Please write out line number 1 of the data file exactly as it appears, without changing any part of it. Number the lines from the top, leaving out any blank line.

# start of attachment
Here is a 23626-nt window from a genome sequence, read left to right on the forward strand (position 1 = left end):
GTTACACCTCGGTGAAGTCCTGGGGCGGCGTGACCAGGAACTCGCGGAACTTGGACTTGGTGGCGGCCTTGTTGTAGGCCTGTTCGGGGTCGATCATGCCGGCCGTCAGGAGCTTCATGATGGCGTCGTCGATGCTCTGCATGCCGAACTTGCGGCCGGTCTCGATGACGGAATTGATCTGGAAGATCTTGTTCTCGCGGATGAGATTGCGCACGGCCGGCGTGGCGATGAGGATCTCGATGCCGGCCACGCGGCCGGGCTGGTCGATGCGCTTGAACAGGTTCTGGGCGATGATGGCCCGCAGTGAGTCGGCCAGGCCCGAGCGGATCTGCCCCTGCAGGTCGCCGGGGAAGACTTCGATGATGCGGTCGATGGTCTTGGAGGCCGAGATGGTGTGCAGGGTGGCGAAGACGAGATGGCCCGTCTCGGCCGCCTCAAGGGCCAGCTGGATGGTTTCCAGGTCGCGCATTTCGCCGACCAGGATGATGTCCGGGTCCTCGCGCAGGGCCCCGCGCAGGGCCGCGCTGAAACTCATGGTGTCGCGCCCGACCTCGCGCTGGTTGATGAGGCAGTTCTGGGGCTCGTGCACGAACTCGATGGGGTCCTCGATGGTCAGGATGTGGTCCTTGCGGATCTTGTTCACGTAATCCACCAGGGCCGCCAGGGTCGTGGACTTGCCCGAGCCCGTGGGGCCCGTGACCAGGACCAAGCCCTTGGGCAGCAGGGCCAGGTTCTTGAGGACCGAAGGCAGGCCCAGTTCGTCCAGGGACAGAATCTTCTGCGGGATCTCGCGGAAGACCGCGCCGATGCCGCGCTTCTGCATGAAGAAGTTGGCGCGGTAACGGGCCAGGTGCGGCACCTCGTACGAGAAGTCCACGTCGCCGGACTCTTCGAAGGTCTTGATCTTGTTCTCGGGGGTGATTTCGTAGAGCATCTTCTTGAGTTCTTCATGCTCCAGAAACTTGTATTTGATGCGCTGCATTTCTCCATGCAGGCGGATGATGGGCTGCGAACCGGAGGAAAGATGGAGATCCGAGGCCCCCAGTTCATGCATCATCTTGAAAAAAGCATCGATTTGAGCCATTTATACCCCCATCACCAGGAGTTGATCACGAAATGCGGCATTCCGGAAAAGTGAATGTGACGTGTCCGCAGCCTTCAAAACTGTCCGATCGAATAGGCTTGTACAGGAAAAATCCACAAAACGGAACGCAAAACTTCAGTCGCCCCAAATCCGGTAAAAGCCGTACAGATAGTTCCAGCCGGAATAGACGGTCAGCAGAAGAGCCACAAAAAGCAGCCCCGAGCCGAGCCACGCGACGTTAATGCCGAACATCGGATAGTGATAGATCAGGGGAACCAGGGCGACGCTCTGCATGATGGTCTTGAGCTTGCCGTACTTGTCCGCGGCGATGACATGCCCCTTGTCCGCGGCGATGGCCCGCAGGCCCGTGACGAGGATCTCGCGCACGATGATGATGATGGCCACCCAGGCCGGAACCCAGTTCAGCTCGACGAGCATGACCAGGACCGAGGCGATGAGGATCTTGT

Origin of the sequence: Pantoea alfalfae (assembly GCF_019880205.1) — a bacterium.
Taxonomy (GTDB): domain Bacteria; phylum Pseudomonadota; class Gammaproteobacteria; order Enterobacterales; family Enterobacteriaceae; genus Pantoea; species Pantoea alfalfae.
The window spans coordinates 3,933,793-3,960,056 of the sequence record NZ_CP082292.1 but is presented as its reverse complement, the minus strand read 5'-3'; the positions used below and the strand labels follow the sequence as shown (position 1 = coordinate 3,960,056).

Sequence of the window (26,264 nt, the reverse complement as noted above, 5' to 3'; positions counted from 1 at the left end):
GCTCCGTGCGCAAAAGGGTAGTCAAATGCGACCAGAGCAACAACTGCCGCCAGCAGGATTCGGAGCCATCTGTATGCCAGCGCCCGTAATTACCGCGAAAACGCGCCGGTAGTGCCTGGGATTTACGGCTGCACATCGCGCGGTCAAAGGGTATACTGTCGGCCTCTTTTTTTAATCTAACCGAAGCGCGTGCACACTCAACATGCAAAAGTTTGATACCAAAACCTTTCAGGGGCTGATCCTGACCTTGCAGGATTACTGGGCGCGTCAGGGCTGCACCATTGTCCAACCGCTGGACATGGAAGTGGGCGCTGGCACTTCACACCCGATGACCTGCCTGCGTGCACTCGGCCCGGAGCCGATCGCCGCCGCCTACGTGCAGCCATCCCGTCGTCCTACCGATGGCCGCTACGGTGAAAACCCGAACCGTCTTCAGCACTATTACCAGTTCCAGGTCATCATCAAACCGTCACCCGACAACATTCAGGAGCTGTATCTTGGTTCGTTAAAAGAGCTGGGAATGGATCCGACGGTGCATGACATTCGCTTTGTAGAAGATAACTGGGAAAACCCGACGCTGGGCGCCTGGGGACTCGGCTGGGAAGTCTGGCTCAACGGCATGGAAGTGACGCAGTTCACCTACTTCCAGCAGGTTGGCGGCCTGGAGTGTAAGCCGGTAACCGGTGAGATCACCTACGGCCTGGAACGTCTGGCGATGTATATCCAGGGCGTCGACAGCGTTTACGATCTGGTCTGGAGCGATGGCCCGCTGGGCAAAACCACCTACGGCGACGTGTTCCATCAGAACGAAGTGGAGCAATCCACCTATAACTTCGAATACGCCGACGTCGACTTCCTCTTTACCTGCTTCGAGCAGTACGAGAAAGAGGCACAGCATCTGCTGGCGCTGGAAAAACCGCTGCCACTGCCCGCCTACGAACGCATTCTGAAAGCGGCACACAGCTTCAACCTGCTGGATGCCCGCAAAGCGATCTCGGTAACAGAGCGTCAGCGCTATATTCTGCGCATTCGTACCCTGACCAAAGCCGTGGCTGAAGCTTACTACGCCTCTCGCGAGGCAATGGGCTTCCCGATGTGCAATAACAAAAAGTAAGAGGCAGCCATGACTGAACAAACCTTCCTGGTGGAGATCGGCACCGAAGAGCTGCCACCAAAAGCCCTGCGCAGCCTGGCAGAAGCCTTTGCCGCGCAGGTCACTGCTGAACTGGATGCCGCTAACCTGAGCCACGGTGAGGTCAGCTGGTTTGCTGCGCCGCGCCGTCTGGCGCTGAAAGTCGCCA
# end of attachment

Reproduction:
Here is a 23626-nt window from a genome sequence, read left to right on the forward strand (position 1 = left end):